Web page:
Choir Notes – ALL are Welcome!

Choir  Notes

ALL are Welcome!

In Italian, the word “tutti” means “all” or “everyone.” As a notation in a piece of music, tutti indicates that it is time for ALL voices or instruments to play together, especially after a solo section. So, as silly as it sounds, you can write tutti on your calendar for next week, because it is time for the choir to sing together again!

Here is the plan:
Wednesday, Sept. 6: 6:30-8:pm—A special evening rehearsal
(This should be a fun, informal rehearsal, in the sanctuary, where we welcome newcomers, and try get a jumpstart on a number of pieces we will sing this Fall, including some new anthems, and some old favorites.)

Sunday, Sept. 10: 8:15am warmup and rehearsal
(This will be our first Sunday of the Fall to sing at 9:30 Worship.)

If you have never been in the choir before and are thinking about giving it a try, please know that ALL are welcome—there are no auditions, and we would love to have some new voices join us! Feel free to just show up on Sept. 6—you don’t have to notify anyone ahead of time. And if you are concerned about committing yourself when you know you can’t attend every single Sunday, don’t sweat it—it’s easy and OK to take a Sunday off from choir and catch up again the next week.

If you have any questions or concerns, please feel free to get in touch.

Looking forward to seeing ALL of you!

Karen Keele Kober
Director of Music

August 27, 2017 Sermon – Nevertheless, Joy

Summer Sermon Series – What Does It Mean to Be Wise?

Week 7 (Final) – Ecclesiastes: Nevertheless, Joy

Ecclesiastes 2:18-3:8

Preached by Rev. Lori Wunder at First Presbyterian Church, Mount Vernon, Iowa on August 27, 2017

So, I’m reading a novel right now. Actually, I’m re-reading it. I finished it on vacation and decided it was so good, I wanted to read it again. It’s called When the English Fall by David Williams and it was just published last month. (Fun Fact: The author is also a Presbyterian minister, serving a church in Maryland—which is why I know about the novel. Because Presbyterian pastors stick together.)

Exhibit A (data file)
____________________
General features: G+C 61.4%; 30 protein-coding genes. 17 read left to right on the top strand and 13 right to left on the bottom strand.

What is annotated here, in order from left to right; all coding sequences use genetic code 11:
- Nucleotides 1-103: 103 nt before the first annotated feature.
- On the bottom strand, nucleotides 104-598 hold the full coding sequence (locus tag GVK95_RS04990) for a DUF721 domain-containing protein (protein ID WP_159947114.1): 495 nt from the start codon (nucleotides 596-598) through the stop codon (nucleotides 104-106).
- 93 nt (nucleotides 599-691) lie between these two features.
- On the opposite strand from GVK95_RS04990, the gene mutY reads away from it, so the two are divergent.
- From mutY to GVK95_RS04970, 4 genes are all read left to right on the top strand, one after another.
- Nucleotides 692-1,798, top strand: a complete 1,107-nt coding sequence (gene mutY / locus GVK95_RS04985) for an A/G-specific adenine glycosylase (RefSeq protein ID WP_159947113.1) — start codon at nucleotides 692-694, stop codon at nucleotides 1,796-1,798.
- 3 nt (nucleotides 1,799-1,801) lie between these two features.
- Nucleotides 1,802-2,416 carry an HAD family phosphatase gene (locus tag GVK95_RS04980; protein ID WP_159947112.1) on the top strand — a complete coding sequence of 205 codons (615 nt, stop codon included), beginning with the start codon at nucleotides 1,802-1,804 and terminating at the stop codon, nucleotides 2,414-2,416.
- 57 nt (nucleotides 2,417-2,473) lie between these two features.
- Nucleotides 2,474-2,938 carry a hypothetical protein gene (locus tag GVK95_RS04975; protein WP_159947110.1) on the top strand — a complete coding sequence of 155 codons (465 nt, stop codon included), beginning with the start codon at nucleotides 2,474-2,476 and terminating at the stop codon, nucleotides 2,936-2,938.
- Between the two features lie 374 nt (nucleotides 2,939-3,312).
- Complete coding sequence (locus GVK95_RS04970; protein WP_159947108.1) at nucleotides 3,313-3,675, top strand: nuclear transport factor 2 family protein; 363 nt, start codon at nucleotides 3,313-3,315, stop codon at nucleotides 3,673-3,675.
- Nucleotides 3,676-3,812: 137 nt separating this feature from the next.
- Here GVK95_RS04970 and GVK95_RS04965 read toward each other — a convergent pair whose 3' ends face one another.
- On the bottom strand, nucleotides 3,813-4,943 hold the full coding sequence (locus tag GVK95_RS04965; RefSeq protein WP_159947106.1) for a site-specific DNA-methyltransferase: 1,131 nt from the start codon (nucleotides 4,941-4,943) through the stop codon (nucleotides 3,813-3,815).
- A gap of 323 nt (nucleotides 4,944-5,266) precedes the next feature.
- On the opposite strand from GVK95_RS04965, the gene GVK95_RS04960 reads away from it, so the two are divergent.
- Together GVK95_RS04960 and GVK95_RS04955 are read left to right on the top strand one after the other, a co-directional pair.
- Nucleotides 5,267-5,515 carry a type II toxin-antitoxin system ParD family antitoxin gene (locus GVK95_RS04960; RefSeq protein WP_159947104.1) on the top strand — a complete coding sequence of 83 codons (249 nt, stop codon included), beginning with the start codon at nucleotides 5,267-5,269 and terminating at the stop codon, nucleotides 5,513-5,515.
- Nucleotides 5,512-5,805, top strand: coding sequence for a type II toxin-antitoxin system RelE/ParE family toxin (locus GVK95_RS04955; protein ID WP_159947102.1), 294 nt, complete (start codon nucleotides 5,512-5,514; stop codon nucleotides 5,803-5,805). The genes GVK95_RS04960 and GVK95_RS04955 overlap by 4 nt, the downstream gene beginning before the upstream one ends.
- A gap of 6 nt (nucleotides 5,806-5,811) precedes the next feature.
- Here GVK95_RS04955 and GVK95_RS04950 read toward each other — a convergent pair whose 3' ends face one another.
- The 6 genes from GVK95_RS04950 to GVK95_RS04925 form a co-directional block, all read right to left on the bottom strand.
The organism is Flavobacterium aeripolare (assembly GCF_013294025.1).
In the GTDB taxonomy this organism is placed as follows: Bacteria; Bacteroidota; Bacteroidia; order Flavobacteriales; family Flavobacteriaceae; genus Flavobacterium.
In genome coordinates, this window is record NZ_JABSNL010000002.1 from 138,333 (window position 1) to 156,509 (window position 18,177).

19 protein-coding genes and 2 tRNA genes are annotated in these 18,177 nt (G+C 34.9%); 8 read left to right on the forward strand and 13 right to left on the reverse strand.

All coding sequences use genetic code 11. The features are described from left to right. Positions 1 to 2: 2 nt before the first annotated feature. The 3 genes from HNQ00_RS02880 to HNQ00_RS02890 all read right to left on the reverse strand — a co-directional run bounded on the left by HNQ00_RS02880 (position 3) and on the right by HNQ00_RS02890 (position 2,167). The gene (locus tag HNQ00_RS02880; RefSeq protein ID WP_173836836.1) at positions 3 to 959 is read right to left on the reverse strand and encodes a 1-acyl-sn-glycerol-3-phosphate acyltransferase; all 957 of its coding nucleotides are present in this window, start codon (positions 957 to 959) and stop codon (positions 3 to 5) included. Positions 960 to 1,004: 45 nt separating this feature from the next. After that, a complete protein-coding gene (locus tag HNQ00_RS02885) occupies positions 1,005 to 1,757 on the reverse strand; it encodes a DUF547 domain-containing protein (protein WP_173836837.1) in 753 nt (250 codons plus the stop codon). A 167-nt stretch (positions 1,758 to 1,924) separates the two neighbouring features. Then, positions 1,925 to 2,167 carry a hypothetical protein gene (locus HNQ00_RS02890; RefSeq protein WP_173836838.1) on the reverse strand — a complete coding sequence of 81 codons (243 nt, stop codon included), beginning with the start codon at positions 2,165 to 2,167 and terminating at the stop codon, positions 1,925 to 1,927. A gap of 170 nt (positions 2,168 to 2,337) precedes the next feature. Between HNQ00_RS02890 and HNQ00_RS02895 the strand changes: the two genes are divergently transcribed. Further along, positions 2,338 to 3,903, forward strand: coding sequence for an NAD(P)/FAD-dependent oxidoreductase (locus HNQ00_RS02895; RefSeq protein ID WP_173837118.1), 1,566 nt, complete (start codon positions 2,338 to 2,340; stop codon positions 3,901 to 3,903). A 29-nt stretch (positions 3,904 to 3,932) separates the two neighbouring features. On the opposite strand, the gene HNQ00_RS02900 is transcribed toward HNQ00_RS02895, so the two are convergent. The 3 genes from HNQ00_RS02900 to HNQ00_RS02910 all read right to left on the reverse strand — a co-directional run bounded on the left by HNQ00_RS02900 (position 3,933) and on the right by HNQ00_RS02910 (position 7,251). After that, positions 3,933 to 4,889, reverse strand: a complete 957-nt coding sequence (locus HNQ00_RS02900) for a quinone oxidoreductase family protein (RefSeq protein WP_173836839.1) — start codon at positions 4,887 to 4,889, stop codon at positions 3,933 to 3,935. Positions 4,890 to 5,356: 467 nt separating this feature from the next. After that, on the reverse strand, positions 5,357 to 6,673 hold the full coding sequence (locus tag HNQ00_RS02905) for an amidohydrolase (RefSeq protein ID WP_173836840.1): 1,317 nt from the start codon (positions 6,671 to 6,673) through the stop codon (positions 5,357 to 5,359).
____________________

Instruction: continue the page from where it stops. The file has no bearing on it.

The book is written as the journal of an Amish man named Jacob as he describes a huge solar storm that causes planes to fall out of the sky, phones and computers and motors of all kinds to cease working, and all that comes after this event. The Amish community in which Jacob and his family live is largely unaffected, but the “modern” (as the Amish call it, “English”) society around them begins to unravel and before long, it reaches the Amish, too.

It’s a fascinating premise and I have to admit—it feels somehow timely with the general madness of the world around us.

It is also a book about faith. Jacob prays and reflects on how he believes God is at work in him, in the crisis, in the world. Even with such a troubling backdrop, there is hope and trust in this book.

Why am I beginning my sermon with a book review? Because I think it is Ecclesiastes in a nutshell.

Just a few reminders about Ecclesiastes:

It is attributed to Keholeth, the Teacher, who is purported to be Solomon, the wise heir of David. Like Proverbs, the collection of wisdom writings here is very likely aimed at young men of means in Hebrew society. Unlike Proverbs, rather than teaching mainstream thinking that living in ways that are righteous, taking the straight and narrow path, will lead to wealth and happiness, Ecclesiastes recognizes that it’s not always that simple. Chapter 7:15 says, “In my vain life I have seen everything; there are righteous people who perish in their righteousness, and there are wicked people who prolong their life in their evildoing.”

One of the Teacher’s favorite words is “hebel,” a Hebrew word that is difficult to translate. In the New Revised Standard Version, it is translated as “vanity” but in the Common English Bible that we read two weeks ago, it was “pointless.” Other possible translations include meaninglessness, absurdity and emptiness.

Ecclesiastes begins with, “Vanity of vanities! All is vanity.” (1:2, NRSV)

This morning we read, “This also is vanity and chasing after the wind.” That phrase “chasing after the wind” is also a bit difficult to translate; the point is that it is pointless and impossible.

This theme of vanity and pointlessness is heard throughout the 12 chapters.

And so is this: